It seems there is a movement out there to cut the standard work week from the familiar five days of 8-hours each to four days of 10-hours each.
According to a recent article from Scientific American, numerous studies have been conducted about the economic and environmental benefits of eliminating one day from the standard five-day work week. Instead of working a 40-hour schedule over five days of eight hours each, you would instead do it over four days of ten hours each. This would give everyone a three day weekend each weekend.
Before you start whooping it up about how wonderful that is, remember this means you would be in your office ten hours a day for four days a week. Imagine an 8 AM – 6 PM or 9 AM – 7 PM schedule. Imagine trying to still cook at home… going to the gym… running errands… anything else you might try to do on a work day. Still excited about the concept?
Before you start making up your minds, there are some actual benefits from the scheme. In August 2008, Utah impletmented the plan with 17,000 of its state employees. Here are the pros according to the state:
Local governments in particular have had their eyes on Utah over the last year; the state redefined the workday for more than 17,000 of its employees last August. For those workplaces, there’s no longer a need to turn on the lights, elevators or computers on Fridays—nor do janitors need to clean vacant buildings. Electric bills have dropped even further during the summer, thanks to less air-conditioning: Friday’s midday hours have been replaced by cooler mornings and evenings on Monday through Thursday. As of May, the state had saved $1.8 million.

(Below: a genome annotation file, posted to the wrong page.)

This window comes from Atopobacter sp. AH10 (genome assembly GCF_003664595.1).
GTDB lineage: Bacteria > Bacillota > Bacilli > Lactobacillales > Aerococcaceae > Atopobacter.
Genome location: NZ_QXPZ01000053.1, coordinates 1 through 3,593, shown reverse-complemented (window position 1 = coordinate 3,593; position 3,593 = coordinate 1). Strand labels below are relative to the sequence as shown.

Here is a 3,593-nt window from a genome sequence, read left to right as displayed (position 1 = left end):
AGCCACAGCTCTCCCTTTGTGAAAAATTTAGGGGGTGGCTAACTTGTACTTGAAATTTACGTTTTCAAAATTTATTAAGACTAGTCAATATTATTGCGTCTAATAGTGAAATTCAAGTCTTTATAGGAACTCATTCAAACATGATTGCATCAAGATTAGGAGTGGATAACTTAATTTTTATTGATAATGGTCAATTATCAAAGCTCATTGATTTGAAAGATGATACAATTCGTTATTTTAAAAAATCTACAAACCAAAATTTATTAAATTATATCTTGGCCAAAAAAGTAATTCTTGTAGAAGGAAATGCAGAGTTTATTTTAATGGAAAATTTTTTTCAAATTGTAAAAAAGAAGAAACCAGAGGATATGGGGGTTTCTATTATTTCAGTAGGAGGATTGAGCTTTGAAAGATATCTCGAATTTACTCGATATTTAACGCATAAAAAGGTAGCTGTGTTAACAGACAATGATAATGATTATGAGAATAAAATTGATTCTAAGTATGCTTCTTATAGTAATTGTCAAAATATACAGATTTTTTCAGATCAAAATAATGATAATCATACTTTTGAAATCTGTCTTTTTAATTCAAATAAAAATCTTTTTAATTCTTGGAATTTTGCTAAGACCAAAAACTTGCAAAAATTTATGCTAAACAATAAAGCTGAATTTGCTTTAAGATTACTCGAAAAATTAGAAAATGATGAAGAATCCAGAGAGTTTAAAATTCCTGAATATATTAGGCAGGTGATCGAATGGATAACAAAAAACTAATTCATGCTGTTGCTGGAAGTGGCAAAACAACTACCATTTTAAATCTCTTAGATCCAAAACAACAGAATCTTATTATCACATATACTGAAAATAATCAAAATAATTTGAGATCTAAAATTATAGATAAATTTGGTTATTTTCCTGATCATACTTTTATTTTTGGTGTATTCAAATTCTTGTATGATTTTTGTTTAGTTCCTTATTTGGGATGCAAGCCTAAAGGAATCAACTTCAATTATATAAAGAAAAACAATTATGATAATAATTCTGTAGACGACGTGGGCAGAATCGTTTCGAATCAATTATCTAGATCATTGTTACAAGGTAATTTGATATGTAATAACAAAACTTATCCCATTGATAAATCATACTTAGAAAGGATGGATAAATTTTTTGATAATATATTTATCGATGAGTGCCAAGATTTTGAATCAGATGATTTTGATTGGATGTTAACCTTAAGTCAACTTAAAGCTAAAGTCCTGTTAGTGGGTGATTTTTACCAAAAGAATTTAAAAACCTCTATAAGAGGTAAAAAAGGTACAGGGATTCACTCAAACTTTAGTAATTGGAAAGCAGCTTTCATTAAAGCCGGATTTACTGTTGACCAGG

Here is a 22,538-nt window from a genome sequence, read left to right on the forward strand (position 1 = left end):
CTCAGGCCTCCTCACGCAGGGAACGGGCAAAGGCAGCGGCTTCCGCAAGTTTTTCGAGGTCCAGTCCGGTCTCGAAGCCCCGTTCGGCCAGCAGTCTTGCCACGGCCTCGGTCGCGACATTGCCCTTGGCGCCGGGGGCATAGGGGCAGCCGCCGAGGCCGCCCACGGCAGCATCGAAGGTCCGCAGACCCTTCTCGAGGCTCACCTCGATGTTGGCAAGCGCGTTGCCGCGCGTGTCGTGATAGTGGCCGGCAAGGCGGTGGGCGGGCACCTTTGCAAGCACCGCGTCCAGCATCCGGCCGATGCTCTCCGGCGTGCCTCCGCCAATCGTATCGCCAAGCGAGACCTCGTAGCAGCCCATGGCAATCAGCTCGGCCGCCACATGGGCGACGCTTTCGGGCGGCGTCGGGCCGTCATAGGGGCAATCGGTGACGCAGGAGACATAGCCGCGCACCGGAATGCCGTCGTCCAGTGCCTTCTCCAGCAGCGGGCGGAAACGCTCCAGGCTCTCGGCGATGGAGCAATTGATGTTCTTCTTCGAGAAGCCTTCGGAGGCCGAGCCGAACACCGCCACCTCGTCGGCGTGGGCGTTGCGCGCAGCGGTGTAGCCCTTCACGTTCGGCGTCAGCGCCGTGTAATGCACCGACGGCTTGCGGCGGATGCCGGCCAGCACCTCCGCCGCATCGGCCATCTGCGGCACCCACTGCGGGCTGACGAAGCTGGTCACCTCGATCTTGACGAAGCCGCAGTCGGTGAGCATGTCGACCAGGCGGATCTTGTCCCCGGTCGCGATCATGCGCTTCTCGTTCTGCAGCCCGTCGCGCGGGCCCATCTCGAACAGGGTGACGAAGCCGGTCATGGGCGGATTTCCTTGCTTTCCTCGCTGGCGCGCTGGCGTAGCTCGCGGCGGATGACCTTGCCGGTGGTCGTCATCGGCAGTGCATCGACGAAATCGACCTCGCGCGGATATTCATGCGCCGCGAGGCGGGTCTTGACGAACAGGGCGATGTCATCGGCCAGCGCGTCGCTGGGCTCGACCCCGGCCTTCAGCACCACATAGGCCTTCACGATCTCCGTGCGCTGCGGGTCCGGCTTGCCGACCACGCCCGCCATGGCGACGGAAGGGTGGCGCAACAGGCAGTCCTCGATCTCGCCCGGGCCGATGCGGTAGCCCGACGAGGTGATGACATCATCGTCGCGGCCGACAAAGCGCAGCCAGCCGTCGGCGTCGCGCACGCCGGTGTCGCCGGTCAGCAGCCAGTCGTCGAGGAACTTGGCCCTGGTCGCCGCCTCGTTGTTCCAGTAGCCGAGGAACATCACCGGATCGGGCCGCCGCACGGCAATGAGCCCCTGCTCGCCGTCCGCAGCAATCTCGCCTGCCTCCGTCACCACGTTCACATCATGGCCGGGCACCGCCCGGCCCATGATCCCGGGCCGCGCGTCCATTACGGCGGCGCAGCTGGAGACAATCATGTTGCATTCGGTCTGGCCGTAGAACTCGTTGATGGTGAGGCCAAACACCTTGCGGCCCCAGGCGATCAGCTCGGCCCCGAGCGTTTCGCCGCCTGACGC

There is no arguing that not only is the state saving money, but all of those things they listed should have a definite impact on the environment, and it also impacts your wallet as you are spending one day less a week on the road commuting to work, no money spent on an expensive lunch out and so on.
While everything everyone is listing sounds like it lands on the size of positive, I have to be my usual nay saying self and bring up the fact that unless you get the rest of the world on board, this will be a disaster if it should ever get wide spread in the USA only. We already lag behind the majority of the world in many ways, and if we give them a leg up of working five calendar days a week as opposed to four, and mind you this has nothing to do with hours, they will have a distinct tactical advantage in reaction time to market movements, world developments and more. Again I stress that this is only if by some wild-eyed chance this schedule would gain wide spread acceptance in this country.
If it remains in the realm of some state employees and a company here or there, more power to them, but as a national plan, I would have a problem with it.